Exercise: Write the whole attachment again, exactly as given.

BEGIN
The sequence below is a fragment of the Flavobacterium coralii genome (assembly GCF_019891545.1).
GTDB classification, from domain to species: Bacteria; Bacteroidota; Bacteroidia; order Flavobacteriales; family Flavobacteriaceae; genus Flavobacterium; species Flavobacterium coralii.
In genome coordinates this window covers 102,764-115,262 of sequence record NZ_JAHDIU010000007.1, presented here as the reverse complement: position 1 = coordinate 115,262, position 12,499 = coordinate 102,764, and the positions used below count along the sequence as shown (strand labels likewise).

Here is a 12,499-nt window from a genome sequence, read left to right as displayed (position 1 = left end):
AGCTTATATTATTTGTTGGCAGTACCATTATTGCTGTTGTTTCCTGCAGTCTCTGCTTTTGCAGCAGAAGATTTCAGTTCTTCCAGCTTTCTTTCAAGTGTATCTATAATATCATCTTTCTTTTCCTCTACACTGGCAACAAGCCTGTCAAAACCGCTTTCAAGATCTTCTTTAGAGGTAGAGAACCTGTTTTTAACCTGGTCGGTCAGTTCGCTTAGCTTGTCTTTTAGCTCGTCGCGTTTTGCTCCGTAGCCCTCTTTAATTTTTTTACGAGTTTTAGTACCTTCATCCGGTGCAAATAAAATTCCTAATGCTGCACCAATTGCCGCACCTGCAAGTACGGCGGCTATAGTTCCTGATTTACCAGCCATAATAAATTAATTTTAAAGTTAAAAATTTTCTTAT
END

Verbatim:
The sequence below is a fragment of the Flavobacterium coralii genome (assembly GCF_019891545.1).
GTDB classification, from domain to species: Bacteria; Bacteroidota; Bacteroidia; order Flavobacteriales; family Flavobacteriaceae; genus Flavobacterium; species Flavobacterium coralii.
In genome coordinates this window covers 102,764-115,262 of sequence record NZ_JAHDIU010000007.1, presented here as the reverse complement: position 1 = coordinate 115,262, position 12,499 = coordinate 102,764, and the positions used below count along the sequence as shown (strand labels likewise).

Here is a 12,499-nt window from a genome sequence, read left to right as displayed (position 1 = left end):
AGCTTATATTATTTGTTGGCAGTACCATTATTGCTGTTGTTTCCTGCAGTCTCTGCTTTTGCAGCAGAAGATTTCAGTTCTTCCAGCTTTCTTTCAAGTGTATCTATAATATCATCTTTCTTTTCCTCTACACTGGCAACAAGCCTGTCAAAACCGCTTTCAAGATCTTCTTTAGAGGTAGAGAACCTGTTTTTAACCTGGTCGGTCAGTTCGCTTAGCTTGTCTTTTAGCTCGTCGCGTTTTGCTCCGTAGCCCTCTTTAATTTTTTTACGAGTTTTAGTACCTTCATCCGGTGCAAATAAAATTCCTAATGCTGCACCAATTGCCGCACCTGCAAGTACGGCGGCTATAGTTCCTGATTTACCAGCCATAATAAATTAATTTTAAAGTTAAAAATTTTCTTAT